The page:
George frequently discusses how both the Greek wine business and the international markets for wine have changed over time, and he gives an account of his own developments in response. He also summarizes his work with little known native grape varieties like Mavrostifo. And George speaks in some detail about Moscofilero, specifically about a darker colored variant of Moscofilero known as Mavrofilero. George talks about his early learning curve with Moscofilero winemaking, and describes the attributes of a Moscofilero wine from the Peloponnese.
Several viticulture and winemaking topics are touched on in this interview, including irrigation, yields, elevation of vineyards, destemming, press wine, cooperage, lees contact, and aging.
If you are curious about the development of Greek wine since the 1970s, this is a key perspective to take into account. George is one of a generation of Greek winemakers who have decidedly shaped the Greek wine scene of today.
IDTT Wine 485: Robert Vifian and Stories from the Tan Dinh Wine Cellar
Robert Vifian is the chef and co-owner of Tan Dinh Restaurant, located in Paris, France.
Robert was born in Vietnam in 1948, and lived in Saigon (now Ho Chi Minh City) as a child, experiencing the effects of the Tet Offensive firsthand. He and his family are French, and he moved to Paris, eventually joining his parents there. Robert's mother founded Tan Dinh Restaurant in 1968, and later Robert joined her in the kitchen there. Robert then took over as Chef of that restaurant in 1978. As the 1970s moved in the 1980s, the restaurant became popular with artists, actors, and other cultural types, and became both a chic spot to dine and a destination for wine aficionados.
Robert became interested in both cuisine and wine, and was soon searching out rare bottles, organizing private tastings, teaching in a wine school, and visiting cellars in Burgundy and Bordeaux. He visited producers such as Domaine Coche-Dury each year for many years, and developed a lot of familiarity with the wines of Domaine Comtes Lafon, Domaine Georges Roumier, and Domaine Hubert Lignier, tasting every vintage of each for several decades. He shares his reflections and thoughts about this producers in the interview. He also discusses Henri Jayer and Anne-Claude Leflaive, and their wines.
Robert also developed a lot of familiarity with Right Bank Bordeaux, specifically Pomerol. And Robert had close friendships with oenologists like Jean-Claude Berrouet and Michel Rolland, as well as wine critics like Robert Parker, Jr., and those friendships lended support to his experiences of Bordeaux. He recalls those relationships in the interview, and shares his views on each person. He also discusses aspects of what he learned about Pomerol over the years.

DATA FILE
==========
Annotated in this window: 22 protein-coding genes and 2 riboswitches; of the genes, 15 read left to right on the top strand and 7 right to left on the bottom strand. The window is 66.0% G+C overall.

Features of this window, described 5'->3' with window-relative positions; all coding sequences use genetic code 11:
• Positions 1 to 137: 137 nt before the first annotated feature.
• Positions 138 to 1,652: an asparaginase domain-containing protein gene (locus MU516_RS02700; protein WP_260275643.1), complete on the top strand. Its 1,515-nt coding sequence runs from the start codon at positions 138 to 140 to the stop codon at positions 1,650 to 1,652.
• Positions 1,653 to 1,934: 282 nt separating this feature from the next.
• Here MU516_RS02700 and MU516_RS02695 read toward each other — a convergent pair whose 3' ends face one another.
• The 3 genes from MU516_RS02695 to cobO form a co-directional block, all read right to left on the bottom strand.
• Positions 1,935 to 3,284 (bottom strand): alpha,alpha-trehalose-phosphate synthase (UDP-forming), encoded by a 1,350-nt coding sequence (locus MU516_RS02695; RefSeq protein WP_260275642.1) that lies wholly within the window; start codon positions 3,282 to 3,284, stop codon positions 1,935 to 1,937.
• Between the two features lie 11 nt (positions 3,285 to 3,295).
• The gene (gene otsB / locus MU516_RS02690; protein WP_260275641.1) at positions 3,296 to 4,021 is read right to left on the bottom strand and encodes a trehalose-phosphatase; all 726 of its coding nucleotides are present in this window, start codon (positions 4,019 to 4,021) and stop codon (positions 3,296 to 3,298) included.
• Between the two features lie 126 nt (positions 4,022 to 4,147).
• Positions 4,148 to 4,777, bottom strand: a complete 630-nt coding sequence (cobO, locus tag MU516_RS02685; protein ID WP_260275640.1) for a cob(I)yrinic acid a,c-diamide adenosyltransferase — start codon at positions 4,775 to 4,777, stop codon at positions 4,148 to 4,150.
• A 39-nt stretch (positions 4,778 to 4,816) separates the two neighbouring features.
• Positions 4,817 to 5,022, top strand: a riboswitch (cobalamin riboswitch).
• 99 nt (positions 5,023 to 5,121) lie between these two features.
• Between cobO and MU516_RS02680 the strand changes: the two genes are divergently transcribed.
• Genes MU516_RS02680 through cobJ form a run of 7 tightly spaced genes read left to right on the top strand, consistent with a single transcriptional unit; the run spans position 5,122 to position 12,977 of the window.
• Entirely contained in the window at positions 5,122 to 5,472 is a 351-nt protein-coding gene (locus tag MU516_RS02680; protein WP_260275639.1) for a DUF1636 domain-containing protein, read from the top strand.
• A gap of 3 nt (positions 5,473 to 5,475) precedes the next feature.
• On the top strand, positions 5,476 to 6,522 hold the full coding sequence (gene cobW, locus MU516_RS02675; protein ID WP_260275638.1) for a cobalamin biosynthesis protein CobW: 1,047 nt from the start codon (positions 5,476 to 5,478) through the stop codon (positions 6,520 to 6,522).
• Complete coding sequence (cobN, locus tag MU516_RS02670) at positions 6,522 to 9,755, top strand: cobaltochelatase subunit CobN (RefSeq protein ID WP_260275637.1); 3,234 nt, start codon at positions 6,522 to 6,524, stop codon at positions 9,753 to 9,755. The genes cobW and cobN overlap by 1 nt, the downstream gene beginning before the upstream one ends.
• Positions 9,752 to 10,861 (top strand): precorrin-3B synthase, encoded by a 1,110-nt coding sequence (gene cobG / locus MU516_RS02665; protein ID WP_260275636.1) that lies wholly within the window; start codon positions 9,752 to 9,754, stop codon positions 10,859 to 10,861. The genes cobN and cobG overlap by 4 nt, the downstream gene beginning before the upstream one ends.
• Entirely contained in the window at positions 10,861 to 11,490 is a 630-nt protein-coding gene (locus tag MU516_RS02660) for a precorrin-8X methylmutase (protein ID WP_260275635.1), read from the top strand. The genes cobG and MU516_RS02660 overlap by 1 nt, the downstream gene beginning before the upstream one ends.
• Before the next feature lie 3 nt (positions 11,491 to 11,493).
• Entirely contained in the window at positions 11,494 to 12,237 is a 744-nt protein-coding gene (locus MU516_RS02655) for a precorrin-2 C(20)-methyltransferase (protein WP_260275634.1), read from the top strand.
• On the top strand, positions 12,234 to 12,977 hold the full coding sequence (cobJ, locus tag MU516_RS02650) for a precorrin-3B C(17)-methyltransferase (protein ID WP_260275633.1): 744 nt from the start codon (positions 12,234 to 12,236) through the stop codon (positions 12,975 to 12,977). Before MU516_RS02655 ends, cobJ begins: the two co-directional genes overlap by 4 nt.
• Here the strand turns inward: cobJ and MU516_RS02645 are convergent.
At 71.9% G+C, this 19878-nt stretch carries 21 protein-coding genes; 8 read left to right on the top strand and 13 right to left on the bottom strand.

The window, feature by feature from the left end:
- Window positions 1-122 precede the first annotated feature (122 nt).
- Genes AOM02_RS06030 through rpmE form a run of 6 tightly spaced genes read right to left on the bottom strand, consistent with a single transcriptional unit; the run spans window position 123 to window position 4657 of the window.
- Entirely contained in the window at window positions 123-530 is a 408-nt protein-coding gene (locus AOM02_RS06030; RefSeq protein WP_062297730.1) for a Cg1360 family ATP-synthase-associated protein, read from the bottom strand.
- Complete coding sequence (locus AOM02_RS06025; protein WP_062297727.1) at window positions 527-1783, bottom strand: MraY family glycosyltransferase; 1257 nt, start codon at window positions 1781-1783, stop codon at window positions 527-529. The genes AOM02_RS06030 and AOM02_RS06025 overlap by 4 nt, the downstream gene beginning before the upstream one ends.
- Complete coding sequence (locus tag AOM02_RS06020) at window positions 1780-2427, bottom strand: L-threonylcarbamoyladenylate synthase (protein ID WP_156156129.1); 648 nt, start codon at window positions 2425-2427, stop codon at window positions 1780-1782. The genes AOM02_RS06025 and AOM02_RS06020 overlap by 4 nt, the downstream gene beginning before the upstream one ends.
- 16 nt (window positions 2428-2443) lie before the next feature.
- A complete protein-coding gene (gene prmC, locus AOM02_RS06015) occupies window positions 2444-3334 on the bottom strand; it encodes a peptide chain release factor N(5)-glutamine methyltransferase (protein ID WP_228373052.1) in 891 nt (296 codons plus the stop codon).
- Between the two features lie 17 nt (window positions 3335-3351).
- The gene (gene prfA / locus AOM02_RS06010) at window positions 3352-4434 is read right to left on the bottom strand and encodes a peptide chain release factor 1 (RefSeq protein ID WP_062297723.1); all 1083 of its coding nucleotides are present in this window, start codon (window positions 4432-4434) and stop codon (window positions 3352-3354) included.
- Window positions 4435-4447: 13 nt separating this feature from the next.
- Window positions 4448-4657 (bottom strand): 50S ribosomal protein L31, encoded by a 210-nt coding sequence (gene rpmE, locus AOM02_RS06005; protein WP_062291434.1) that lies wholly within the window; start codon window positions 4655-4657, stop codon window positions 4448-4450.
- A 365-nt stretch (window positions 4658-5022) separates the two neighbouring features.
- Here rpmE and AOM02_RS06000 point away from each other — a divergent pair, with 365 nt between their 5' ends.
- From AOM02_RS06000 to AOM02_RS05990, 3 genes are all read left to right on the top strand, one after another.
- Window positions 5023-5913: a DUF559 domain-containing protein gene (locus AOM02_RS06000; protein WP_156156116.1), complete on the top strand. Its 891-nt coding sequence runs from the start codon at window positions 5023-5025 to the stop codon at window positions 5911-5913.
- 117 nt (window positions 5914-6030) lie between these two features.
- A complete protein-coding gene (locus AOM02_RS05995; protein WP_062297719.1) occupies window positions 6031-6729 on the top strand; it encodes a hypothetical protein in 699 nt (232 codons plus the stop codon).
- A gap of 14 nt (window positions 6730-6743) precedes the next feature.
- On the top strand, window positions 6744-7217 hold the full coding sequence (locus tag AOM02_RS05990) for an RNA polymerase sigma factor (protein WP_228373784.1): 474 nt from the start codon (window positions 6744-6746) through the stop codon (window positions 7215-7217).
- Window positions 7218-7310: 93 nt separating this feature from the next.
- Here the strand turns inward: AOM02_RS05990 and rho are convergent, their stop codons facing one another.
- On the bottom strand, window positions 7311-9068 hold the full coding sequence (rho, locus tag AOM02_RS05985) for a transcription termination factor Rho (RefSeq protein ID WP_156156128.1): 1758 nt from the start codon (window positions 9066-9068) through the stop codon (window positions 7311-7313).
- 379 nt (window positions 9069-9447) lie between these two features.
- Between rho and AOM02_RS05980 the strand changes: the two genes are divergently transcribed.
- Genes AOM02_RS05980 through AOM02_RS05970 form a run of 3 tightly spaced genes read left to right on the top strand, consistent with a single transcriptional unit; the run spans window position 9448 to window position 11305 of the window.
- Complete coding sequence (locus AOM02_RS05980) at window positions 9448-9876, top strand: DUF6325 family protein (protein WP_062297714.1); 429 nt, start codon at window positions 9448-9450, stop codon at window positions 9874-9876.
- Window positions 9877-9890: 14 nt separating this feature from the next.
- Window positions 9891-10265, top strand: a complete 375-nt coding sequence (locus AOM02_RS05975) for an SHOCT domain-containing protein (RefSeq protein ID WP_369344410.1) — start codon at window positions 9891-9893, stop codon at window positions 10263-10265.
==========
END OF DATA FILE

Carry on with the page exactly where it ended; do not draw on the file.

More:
Robert had a friendship and a working relationship with the late Steven Spurrier during the time that Spurrier lived in Paris. Robert recalls the friendship and his different experiences with Spurrier in this interview. He also discusses the California wines that he learned about as a result of his acquaintance with Spurrier, dating back to The Judgement of Paris tasting in 1976.
This interview follows the Paris wine scene from the 1970s until the present, and encompasses thoughts on both benchmark wine regions of France and key producers from those places, across the same decades.
This episode also features commentary from:
Steven Spurrier, formerly a Consulting Editor for "Decanter" Magazine
Becky Wasserman-Hone, Becky Wasserman & Co.
Christian Moueix, Etablissements Jean-Pierre Moueix
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I’m commuting a lot for my business, and I have subscribed to almost any show out there on wine. I’ll Drink To That has turned out to become my absolute favorite: while in many other shows the host can’t resist putting him/herself into the limelight this is hardcore on wine and wine-culture. There is no episode where I haven’t taken away a nice bit of learning. Also, it’s amazing how David manages to get almost and hot-shot in the business to talk candidly about what’s moving them.
Best wine podcast where you get behind the secret of the beverage business.